Hungary Floats Using EU Funds to Cut Russian Energy Dependence


Hungary made a pitch to tap the European Union’s pandemic recovery fund as a way to wean itself off Russian energy, a senior advisor to Prime Minister Viktor Orban said, seeking to break a deadlock over billions in aid being withheld from Brussels.

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(Bloomberg) — Hungary made a pitch to tap the European Union’s pandemic recovery fund as a way to wean itself off Russian energy, a senior advisor to Prime Minister Viktor Orban said, seeking to break a deadlock over billions in aid being withheld from Brussels. 

The European Commission has approved the Covid-19 funding plans of all member states except for Hungary’s, citing concerns over the rule of law and graft within Orban’s administration. “Some parts” of the commission were receptive to the proposal, Balazs Orban, the Hungarian premier’s chief political adviser, said in an interview in Brussels on the sidelines of an EU summit. 

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“Right now we have a war situation, and the biggest geopolitical question is energy independence,” said the adviser, who’s not related to the premier, on the proposal to convert funding for Covid relief to energy assistance. 

Hungary’s currency has plummeted almost 10% against the euro since Russia’s invasion of Ukraine in February, the biggest drop in emerging markets after the Turkish lira. The prospect of having to go without EU funding has prompted investors to shun Hungarian assets. 

At risk is access to more than 37 billion euros ($39 billion) in EU funding, including almost 22 billion euros from the 2021-2027 EU budget as well as 15.5 billion euros in pandemic-recovery grants and loans.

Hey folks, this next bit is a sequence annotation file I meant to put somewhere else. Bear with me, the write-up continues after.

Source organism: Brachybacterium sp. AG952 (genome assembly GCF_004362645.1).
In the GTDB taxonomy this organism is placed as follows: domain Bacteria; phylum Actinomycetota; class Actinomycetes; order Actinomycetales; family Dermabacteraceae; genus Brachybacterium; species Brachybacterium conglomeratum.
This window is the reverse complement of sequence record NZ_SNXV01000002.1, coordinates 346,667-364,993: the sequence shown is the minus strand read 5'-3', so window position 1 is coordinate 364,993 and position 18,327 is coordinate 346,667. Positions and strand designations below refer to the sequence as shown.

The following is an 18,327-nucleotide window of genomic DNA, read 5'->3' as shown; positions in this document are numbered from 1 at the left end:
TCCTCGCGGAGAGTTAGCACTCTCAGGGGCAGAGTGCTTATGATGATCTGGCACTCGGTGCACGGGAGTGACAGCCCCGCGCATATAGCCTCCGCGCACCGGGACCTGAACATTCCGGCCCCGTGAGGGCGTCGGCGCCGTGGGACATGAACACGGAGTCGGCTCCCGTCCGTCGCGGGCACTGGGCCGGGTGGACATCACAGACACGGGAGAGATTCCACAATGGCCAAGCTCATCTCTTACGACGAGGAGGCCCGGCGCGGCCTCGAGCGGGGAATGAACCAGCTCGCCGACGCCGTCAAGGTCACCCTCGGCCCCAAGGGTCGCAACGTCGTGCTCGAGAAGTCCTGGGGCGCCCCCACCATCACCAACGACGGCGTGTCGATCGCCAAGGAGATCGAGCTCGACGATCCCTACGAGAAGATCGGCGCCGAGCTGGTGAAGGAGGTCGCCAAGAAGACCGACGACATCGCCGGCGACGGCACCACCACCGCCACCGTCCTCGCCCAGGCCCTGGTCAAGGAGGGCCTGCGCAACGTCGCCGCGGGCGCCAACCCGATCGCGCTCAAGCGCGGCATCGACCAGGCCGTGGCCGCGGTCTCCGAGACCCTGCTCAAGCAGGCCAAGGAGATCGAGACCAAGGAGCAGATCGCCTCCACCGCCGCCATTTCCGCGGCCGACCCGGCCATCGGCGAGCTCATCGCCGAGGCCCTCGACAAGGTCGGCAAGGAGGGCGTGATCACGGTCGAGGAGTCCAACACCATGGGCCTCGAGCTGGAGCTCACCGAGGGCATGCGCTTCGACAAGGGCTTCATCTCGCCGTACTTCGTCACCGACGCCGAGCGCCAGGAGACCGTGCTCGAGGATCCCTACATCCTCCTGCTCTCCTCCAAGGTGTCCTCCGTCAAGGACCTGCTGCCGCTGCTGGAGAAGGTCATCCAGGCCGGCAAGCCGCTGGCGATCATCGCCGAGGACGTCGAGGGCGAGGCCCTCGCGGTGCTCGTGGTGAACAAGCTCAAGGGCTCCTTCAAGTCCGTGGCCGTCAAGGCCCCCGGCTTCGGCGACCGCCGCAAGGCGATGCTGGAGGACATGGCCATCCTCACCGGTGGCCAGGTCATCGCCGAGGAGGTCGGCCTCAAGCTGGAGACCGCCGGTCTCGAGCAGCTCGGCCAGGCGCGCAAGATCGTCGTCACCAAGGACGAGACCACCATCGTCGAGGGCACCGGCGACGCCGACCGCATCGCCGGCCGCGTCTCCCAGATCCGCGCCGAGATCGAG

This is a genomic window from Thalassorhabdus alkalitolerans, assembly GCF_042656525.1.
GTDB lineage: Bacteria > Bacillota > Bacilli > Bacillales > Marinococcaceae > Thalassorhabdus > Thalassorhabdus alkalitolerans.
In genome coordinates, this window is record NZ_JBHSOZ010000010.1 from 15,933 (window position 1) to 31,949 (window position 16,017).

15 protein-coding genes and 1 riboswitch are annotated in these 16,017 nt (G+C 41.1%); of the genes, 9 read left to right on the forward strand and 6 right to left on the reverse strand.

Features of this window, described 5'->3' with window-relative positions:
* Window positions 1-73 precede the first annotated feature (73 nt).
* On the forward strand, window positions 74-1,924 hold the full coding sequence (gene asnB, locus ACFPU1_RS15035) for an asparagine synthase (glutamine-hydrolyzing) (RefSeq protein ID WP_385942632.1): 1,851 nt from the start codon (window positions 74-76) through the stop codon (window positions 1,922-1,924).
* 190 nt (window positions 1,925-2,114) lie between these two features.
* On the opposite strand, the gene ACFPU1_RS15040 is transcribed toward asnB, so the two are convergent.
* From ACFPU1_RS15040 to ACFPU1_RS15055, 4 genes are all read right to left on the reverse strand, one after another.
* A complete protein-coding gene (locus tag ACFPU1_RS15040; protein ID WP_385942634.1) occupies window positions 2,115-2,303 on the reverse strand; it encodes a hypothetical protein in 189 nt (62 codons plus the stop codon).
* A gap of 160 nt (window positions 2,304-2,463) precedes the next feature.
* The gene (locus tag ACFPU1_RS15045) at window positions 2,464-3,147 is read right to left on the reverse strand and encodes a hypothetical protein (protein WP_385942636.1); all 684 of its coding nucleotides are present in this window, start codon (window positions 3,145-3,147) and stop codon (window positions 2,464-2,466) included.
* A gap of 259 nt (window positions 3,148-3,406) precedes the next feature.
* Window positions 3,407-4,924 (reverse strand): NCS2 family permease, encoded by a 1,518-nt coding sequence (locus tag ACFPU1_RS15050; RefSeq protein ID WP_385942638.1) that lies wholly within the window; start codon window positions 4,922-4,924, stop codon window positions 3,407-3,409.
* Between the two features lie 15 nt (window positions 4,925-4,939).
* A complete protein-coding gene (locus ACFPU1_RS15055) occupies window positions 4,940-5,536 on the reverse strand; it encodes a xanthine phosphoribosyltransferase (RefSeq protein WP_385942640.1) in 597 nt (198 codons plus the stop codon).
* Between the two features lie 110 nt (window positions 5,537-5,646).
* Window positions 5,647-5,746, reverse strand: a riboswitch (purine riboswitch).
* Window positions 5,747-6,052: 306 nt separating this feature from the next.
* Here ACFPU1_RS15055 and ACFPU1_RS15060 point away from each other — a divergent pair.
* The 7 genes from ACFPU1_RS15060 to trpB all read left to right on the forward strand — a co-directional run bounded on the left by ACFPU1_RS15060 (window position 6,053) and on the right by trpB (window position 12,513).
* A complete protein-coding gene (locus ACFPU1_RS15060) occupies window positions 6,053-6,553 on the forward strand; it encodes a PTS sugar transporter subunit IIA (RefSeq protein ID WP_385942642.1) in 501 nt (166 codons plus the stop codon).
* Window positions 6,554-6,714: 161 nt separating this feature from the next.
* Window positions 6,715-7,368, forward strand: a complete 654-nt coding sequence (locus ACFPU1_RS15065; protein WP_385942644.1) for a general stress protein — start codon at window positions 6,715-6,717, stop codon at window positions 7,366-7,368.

The commission has also previously taken issue with a plan to use part of the bloc’s money to finance universities following an overhaul that locked in the premier’s loyalists at the helm of educational foundations.

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Without an agreement with the EU by the end of the year, Hungary may lose a chunk of its the recovery money for good, according to the rules governing the funds. Hungary may seek an EU deal this year similar to one clinched by Poland, which agreed with the commission on disbursements being tied to meeting specific criteria, the political adviser said.

The commission, the EU’s executive arm, sent a formal letter to Budapest in late April outlining its concerns with Hungary, including “serious irregularities such as conflict of interest, fraud and corruption, indicative of breaches of the principles of rule of law.” 

While the EU letter seen by Bloomberg detailed its issues with Budapest, Balazs Orban said the Hungarian government was struggling to understand what it needed to deliver to unlock the funds. 

That suggested that the conflict between Hungary and the EU — which has been escalating since Orban expanded his influence over the courts, media, education and culture after his return to power in 2010 — is far from resolution.

“For me, it’s not clear what is the requirement from the EU side,” Balazs Orban said. “There are systematic problems with the rule of law — what does it mean?”

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